For example, here is my snarky answer in 2015 at TechCrunch Disrupt: “When Tracy wakes up every morning, Tracy doesn’t think ‘Oh, I am a female.’ When I wake up in the morning I think ‘Wow, I’ve got a lot of work to do. I better get showered, caffeined up, and get my ass to work.’”

For context, I am the daughter of refugees, first to be born in America. The minority part of my identity I understood well, having witnessed my immigrant parents grinding their nose to the stone without ever complaining, so their children could have a better life. I was proud to be their child. The female part of my identity, however, was hidden under plain masculine clothes and behind a stoic demeanor. I was afraid that I wouldn’t be taken seriously as a CEO and I perceived any attention to my gender as bad.

Then, when I became pregnant in 2017, my opinion changed. Women have different lived experiences than men, and not acknowledging this would be a disservice to humanity.

On the same day I learned I was pregnant, I also learned that one of our tech executives left his laptop on his desk, and would not be coming back to work. I remember the highest level of excitement I have ever felt, finally pregnant after trying for almost a year, and within a few hours, I swung to one of my lowest moments as a CEO.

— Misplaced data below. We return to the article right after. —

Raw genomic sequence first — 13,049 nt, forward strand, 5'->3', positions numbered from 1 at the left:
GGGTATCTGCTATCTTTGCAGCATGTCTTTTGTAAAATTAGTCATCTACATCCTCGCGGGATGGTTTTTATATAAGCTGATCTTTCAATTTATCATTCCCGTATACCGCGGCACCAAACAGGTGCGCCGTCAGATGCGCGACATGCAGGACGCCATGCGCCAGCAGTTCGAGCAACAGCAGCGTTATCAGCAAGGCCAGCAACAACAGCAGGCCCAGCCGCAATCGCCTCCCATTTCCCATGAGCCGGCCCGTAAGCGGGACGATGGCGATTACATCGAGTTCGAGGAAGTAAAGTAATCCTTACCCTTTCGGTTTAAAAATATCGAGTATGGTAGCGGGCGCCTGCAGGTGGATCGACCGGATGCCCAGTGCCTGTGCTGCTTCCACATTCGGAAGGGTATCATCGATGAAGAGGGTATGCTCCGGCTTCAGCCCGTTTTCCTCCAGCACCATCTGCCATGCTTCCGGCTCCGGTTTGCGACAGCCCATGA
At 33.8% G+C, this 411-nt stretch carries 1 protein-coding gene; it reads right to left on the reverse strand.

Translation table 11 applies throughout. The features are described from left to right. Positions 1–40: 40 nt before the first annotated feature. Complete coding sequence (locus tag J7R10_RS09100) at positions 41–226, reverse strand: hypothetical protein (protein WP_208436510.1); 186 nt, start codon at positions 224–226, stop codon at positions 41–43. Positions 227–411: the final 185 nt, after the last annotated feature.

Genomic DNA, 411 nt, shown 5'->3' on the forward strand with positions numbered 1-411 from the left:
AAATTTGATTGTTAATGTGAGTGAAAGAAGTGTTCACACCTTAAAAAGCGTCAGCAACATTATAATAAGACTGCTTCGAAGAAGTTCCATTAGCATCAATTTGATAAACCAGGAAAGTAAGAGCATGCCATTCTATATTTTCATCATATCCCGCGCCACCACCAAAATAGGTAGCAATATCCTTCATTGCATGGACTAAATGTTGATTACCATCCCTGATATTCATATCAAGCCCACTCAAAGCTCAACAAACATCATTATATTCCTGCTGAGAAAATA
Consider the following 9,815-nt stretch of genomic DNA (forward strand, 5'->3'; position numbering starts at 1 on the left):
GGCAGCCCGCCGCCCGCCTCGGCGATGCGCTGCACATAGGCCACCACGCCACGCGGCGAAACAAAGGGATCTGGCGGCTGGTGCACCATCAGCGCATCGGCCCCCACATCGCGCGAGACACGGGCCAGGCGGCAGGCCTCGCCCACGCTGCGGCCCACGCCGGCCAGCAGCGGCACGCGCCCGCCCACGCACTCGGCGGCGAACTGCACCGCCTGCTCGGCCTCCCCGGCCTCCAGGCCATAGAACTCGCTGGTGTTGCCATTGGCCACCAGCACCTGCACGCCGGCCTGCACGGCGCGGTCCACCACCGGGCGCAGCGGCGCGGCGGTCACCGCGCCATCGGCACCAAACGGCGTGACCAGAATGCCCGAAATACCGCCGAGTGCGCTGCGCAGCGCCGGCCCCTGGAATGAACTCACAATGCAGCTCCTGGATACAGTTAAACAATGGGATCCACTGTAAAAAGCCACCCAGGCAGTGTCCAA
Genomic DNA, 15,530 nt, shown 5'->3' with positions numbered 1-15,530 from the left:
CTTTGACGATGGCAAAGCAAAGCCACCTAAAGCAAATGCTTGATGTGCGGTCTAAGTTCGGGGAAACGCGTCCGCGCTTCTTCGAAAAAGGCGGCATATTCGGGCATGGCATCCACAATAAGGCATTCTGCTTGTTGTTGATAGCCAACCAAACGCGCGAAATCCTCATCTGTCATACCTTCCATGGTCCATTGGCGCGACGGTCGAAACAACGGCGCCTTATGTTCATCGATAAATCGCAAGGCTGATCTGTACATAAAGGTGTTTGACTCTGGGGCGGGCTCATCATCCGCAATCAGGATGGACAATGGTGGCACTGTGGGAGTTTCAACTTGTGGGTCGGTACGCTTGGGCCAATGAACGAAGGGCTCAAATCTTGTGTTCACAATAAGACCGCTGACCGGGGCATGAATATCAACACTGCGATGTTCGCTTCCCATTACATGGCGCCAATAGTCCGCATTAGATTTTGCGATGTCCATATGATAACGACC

I thought that I must be the worst leader for someone to just leave me like this. That night, I vomited into my sink and cried sloppily in the dark. Someone I trusted had snuck out of responsibility in the most selfish way imaginable, and my body responded with intense physical reactions. I wondered if male CEOs would have reacted this way. I wish I knew. By morning, I kicked off an executive search, filled in as leader for the department, and announced my decision to the team. One thing I learned during this time was to not waste turbulence. As part of the shocking announcement of our executive’s sudden departure, I also made a bunch of decisions that I previously lacked the courage to make and rolled everything out at once. There were major people and product roadmap changes, budget and schedule cuts all in the span of a few weeks. Our team had many questions, followed by many emotions and opinions about our new R&D direction. Some team members, including great engineers, quit.

Emotional roller coasters seem to be law in startups, and I believe managing our own emotions is a big part of the job. What I have found is that I cannot stop myself from being human, but I can practice dialing down the duration of negative feelings like anger, fear, and sadness.